PATRI (PaTeRnity Inference) is a program for paternity analysis of genetic data. The program requires genotypic, diploid data from one or more loci from mother-offspring pairs and from potential fathers. Typical data might include microsatellite markers, Restriction Fragment Length Polymorphisms (RFLPs) or Single Nucleotide Polymorphisms (SNPs). Given such genotypic data, PATRI can calculate posterior probabilities of paternity for all sampled offspring. When behavioral or ecological information can be used to divide the sampled males into different groups, PATRI can perform maximum likelihood analyses of hypotheses regarding the relative reproductive success of those groups. The underlying statistical methodology was described in Nielsen,R., Mattila,D.K., Clapham,P.J. and Palsbøll,P.J. 2001. Statistical Approaches to Paternity Analysis in Natural Populations and Applications to the North Atlantic Humpback Whale. Genetics 157:1673-1682.

    For all genotypes, PATRI can estimate the posterior probability that a particular male has sired a particular offspring, assuming a uniform prior among all males in the population. The male population size (N) can either be specified by the user as a fixed value, or uncertainty regarding N can be modeled using a uniform or Gaussian prior. Using a uniform prior corresponds to assuming no prior information regarding the male population size, except that an upper bound can be specified. PATRI can also produce a maximum likelihood estimate of N based solely on the parent-offspring genotypic data. The estimation of N assumes equal fecundity and unbiased sampling of males.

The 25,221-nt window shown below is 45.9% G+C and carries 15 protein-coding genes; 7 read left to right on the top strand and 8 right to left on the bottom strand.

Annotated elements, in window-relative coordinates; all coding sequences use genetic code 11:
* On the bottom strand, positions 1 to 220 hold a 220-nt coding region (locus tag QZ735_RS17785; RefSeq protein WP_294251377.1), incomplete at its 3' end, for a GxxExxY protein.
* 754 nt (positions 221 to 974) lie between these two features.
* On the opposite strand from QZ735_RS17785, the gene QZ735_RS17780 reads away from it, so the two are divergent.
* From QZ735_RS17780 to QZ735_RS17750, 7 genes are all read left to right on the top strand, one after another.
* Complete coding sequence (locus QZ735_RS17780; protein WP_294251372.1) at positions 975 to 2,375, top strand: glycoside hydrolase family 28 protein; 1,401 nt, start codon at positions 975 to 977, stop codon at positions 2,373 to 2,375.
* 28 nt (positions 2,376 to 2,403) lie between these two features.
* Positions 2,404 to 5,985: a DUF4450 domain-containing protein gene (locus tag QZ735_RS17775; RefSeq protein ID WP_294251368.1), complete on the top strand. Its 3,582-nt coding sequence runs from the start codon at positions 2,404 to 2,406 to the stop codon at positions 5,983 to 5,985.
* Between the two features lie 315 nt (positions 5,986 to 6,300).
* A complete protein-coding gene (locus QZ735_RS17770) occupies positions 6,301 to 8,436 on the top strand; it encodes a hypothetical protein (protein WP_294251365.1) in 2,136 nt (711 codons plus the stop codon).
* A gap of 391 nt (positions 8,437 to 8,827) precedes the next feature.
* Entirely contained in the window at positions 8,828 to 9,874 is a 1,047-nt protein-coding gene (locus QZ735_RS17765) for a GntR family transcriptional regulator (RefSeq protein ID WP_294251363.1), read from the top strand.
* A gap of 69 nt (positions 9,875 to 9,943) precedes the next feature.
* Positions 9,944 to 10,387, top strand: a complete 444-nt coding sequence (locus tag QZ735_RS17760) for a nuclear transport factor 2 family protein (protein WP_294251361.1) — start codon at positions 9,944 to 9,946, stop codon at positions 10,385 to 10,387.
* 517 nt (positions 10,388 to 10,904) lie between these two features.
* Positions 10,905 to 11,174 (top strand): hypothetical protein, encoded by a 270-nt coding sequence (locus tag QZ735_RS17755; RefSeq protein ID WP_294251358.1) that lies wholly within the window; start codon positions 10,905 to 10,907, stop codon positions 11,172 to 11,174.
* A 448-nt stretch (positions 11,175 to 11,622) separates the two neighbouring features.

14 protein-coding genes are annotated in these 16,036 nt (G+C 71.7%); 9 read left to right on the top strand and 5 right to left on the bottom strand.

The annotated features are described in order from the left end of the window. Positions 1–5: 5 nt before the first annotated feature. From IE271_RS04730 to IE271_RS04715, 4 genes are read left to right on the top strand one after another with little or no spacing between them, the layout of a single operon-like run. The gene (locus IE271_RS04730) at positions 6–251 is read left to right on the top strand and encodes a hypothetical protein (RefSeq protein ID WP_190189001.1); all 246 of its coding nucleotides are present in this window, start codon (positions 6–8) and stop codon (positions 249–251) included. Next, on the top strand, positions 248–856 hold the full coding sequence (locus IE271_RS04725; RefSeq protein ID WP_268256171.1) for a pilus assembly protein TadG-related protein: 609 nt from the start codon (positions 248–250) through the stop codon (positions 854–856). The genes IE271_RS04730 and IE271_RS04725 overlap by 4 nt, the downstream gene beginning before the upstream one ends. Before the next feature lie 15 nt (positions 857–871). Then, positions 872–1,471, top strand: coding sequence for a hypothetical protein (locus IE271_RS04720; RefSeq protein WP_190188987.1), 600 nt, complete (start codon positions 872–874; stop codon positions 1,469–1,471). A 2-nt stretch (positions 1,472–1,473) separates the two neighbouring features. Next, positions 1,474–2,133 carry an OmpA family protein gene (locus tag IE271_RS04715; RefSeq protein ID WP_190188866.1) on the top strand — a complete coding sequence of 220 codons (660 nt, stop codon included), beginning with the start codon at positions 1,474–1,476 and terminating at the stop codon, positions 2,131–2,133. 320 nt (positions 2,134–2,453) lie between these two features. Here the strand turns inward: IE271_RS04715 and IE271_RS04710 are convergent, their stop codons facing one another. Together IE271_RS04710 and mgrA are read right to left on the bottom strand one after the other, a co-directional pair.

If sampled males can be divided into groups based on behavioral or ecological information, PATRI can be used to evaluate hypotheses regarding the relative reproductive success of these groups. For k groups the user starts with a full model containing k-1 parameters, a2, a3,\u2026,ak, where ai, is defined as the reproductive success of group i relative to group 1. The user can then enter restrictions on these parameters. For example, the hypothesis that males from groups i and j have equal reproductive corresponds to the restriction a i = a j. Given a set of restrictions, PATRI can 1) maximize the likelihood and 2) plot a profile likelihood surface for any particular a i. The profile likelihood surface for ai is constructed by optimizing over all aj, j ¹ i. The maximum likelihood values are stored in a table, allowing the user to perform likelihood ratio tests of various hypotheses regarding reproductive success. This analysis can be done using a fixed value of N or by assuming N is uniformly or Gaussian distributed.

  • Windows Executable
  • Executable for Linux on Sun processor
  • Executable for Linux on Intel processor
  • Documentation (Readme file)
  • Example infile